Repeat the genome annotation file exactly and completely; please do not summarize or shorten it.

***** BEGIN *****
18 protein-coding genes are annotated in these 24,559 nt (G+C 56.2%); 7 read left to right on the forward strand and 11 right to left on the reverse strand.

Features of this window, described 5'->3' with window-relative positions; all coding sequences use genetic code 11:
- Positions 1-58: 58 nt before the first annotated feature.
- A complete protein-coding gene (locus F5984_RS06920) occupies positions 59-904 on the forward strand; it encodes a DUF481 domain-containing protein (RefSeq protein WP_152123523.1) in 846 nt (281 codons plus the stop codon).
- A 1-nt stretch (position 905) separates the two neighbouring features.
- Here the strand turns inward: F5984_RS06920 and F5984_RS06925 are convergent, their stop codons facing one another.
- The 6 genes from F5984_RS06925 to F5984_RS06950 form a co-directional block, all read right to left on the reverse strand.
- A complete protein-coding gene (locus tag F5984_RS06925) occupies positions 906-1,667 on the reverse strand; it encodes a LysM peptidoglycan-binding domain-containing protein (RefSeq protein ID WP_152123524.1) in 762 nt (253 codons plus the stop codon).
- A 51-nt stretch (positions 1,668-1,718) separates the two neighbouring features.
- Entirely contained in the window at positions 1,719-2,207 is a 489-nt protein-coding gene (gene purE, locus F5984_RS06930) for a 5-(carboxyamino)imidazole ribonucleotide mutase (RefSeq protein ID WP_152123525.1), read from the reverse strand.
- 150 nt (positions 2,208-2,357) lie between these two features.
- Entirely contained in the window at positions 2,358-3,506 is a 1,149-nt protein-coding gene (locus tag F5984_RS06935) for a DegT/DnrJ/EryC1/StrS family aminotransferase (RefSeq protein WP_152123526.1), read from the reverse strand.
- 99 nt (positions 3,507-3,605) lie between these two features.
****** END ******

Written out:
18 protein-coding genes are annotated in these 24,559 nt (G+C 56.2%); 7 read left to right on the forward strand and 11 right to left on the reverse strand.

Features of this window, described 5'->3' with window-relative positions; all coding sequences use genetic code 11:
- Positions 1-58: 58 nt before the first annotated feature.
- A complete protein-coding gene (locus F5984_RS06920) occupies positions 59-904 on the forward strand; it encodes a DUF481 domain-containing protein (RefSeq protein WP_152123523.1) in 846 nt (281 codons plus the stop codon).
- A 1-nt stretch (position 905) separates the two neighbouring features.
- Here the strand turns inward: F5984_RS06920 and F5984_RS06925 are convergent, their stop codons facing one another.
- The 6 genes from F5984_RS06925 to F5984_RS06950 form a co-directional block, all read right to left on the reverse strand.
- A complete protein-coding gene (locus tag F5984_RS06925) occupies positions 906-1,667 on the reverse strand; it encodes a LysM peptidoglycan-binding domain-containing protein (RefSeq protein ID WP_152123524.1) in 762 nt (253 codons plus the stop codon).
- A 51-nt stretch (positions 1,668-1,718) separates the two neighbouring features.
- Entirely contained in the window at positions 1,719-2,207 is a 489-nt protein-coding gene (gene purE, locus F5984_RS06930) for a 5-(carboxyamino)imidazole ribonucleotide mutase (RefSeq protein ID WP_152123525.1), read from the reverse strand.
- 150 nt (positions 2,208-2,357) lie between these two features.
- Entirely contained in the window at positions 2,358-3,506 is a 1,149-nt protein-coding gene (locus tag F5984_RS06935) for a DegT/DnrJ/EryC1/StrS family aminotransferase (RefSeq protein WP_152123526.1), read from the reverse strand.
- 99 nt (positions 3,507-3,605) lie between these two features.